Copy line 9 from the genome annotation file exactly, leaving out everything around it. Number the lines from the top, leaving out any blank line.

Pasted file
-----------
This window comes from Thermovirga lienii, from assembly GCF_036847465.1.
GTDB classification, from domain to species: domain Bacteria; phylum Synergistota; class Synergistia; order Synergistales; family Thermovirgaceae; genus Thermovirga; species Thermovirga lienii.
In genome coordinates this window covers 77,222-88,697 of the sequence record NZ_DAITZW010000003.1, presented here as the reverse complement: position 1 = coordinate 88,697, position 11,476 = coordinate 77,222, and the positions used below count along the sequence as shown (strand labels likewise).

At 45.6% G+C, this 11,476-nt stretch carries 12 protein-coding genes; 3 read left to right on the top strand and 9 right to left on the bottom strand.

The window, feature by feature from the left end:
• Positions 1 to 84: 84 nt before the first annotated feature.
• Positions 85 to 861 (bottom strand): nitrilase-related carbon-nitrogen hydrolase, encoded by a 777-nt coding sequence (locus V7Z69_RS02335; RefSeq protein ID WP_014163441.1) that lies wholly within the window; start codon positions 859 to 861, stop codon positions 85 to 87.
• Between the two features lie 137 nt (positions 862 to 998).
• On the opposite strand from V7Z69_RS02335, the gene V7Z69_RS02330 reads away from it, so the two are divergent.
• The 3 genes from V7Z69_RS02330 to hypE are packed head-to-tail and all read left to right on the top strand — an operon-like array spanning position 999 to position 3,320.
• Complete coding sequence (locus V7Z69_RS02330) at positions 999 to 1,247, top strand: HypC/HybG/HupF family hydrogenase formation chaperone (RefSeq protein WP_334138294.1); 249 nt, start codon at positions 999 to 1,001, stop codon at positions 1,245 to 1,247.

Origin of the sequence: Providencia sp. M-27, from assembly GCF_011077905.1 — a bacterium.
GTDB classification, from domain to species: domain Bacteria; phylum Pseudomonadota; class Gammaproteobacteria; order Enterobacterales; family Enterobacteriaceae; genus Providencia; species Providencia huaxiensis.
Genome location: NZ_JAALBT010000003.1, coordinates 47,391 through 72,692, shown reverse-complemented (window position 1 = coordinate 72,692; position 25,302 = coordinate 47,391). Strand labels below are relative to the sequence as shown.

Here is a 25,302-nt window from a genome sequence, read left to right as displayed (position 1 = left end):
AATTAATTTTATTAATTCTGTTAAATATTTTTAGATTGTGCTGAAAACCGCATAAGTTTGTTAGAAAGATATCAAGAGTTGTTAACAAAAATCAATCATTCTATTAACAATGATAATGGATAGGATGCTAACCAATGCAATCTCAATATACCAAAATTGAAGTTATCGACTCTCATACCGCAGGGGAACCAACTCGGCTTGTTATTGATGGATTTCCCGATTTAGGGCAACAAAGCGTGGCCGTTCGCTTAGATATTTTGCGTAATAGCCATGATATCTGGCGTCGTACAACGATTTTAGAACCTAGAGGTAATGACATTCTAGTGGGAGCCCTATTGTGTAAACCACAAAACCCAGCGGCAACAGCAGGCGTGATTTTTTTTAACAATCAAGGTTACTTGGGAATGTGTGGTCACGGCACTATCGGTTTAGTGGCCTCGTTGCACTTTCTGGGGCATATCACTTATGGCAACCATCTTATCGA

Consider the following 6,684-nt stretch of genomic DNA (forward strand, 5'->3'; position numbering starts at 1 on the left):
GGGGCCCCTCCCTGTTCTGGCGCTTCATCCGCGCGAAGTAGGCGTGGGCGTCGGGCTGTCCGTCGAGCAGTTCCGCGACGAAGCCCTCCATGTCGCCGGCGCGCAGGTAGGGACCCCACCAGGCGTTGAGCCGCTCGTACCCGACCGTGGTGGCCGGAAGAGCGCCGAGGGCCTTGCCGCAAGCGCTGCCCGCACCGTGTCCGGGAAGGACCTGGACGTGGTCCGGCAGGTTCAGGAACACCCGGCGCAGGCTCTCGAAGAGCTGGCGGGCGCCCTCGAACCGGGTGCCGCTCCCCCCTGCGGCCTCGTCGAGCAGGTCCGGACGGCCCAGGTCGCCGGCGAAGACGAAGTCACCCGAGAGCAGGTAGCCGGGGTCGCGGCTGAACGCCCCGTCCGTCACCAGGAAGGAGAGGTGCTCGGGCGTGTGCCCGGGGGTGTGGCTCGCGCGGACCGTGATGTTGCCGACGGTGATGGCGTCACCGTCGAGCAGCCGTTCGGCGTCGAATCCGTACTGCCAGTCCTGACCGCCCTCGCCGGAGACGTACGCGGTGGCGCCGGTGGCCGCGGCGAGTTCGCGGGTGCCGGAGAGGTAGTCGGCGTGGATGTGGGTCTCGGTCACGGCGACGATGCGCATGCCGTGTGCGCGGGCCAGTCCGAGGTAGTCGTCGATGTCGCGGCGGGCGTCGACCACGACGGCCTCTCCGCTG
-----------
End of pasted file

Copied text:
• On the opposite strand from V7Z69_RS02335, the gene V7Z69_RS02330 reads away from it, so the two are divergent.